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Beautiful refueling

This photo shows HFIR during routine refueling in July 2015. The blue glow comes from Cherenkov radiation, caused when electrons emitted by the spent fuel travel through water faster than light does. Image credit: Genevieve Martin, ORNL 

It produces more than 2 million billion neutrons each second through an area less than half the size of a dime, providing researchers with the Western world’s highest reactor-based neutron flux. Its neutron scattering stations allow scientists to better understand the structure and dynamics of matter. It produces medical isotopes for the treatment of cancer patients, powers deep space missions for NASA, and made the rare Berkelium 249 isotope that enabled the recent discovery of Element 117. It even determined whether our 12th president, Zachary Taylor, was poisoned with arsenic. (He wasn’t.)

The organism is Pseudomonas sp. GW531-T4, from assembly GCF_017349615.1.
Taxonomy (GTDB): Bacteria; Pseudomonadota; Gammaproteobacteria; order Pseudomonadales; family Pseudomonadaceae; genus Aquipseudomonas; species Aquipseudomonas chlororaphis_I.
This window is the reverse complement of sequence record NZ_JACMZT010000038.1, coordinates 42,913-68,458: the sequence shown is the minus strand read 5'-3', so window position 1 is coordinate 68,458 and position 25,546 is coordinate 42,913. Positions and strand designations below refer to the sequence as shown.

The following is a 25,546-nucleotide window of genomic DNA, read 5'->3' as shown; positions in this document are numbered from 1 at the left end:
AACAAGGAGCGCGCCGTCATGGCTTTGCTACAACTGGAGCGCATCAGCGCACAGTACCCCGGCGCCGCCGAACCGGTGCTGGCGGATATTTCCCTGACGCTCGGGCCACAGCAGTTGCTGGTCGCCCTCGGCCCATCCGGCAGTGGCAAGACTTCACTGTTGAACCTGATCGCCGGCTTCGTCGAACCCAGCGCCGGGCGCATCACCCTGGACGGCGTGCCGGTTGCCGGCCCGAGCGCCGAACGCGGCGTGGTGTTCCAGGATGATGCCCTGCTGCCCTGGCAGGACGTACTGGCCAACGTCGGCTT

Not only is ORNL’s High Flux Isotope Reactor going strong after 50 years; it is as indispensable a research tool now as when it began operation in the summer of 1965. As an added benefit, as long as it continues to be well cared for, HFIR has another good 50 years in her, says Tim Powers, director of ORNL’s Research Reactors Division